“Sports is fundamental to who we are as Americans and our culture. We’re competitive. We’re driven. And sports teach us about team work and hard work and what it takes to succeed not just on the field, but in life.”
—President Barack Obama, White House Conference on Sports Concussions, May 29, 2014
One can hardly tune in to a print or broadcast media presentation these days without learning of some news related to concussion in sports. From fencing to football, baseball to basketball, and beyond, the public is constantly made aware of these occurrences in sports. Such intense interest in the subject led President Obama to convene a White House Conference on the topic. Neurosurgeons are frequently involved in the care of injured athletes and play a leading role in concussion prevention and education strategies. The global interest in this problem, along with the essential role played by neurosurgeons, makes a review of sports concussions both timely and relevant. The goal of this supplement is to provide all neurosurgeons and others interested in sports concussions a state-of-the-art publication that provides concise but thorough articles on our current understanding of sports concussion, its prevention, and its treatment.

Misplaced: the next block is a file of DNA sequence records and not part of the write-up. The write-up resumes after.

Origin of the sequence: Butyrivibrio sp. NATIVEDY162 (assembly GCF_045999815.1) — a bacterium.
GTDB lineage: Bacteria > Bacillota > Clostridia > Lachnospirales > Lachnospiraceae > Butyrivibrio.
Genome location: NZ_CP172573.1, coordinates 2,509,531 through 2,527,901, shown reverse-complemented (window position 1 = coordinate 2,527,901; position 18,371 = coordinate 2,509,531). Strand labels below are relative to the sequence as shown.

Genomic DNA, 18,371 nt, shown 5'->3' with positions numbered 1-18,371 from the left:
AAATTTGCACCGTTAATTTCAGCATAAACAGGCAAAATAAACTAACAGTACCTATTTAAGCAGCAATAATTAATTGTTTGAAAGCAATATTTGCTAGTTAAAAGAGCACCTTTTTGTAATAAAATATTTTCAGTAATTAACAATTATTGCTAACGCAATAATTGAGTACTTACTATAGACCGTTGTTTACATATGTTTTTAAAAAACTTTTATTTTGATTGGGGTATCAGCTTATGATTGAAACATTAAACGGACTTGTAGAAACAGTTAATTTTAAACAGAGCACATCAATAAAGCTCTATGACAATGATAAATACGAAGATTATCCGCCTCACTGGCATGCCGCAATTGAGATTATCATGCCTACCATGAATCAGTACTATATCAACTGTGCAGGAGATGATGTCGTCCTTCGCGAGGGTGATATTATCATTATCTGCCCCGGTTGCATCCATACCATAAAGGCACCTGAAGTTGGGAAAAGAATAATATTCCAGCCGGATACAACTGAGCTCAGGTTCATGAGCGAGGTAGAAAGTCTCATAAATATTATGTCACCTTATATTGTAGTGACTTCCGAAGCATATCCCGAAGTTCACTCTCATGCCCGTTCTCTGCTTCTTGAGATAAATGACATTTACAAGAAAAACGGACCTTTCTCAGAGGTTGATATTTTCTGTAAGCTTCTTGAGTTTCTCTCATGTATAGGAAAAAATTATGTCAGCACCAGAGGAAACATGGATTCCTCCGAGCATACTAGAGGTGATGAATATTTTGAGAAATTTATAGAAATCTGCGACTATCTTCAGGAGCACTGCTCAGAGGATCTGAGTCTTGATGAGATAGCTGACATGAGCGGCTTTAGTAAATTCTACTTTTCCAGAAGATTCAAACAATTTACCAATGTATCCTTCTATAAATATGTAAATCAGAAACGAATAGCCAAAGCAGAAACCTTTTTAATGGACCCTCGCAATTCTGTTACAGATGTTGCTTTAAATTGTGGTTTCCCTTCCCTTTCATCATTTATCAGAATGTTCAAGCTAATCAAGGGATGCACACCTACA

This supplement begins with the history of sports concussions, from antiquity to the present day. We learn of the key role played by neurosurgeons in elucidating the mechanisms of concussion in contact sports and our colleagues’ contributions to protective gear and rule changes to keep players safe. We also learn that the first US President to convene a White House conference on concussion in sports was Teddy Roosevelt in 1905. New models of traumatic brain injury in sports have been developed to help us better understand the metabolic cascade that concussion sets off in the brain, and new markers of such injury are being evaluated by neuropathologists. A goal of in vivo imaging of the effects of sports concussion is on the horizon, with exciting new findings in positron emission tomography and high-field-strength magnetic resonance imaging. Serum sampling to detect brain concussion and genetic susceptibility to brain trauma is on the horizon.
Current Concepts in Sports Concussion is online and full-text access is free.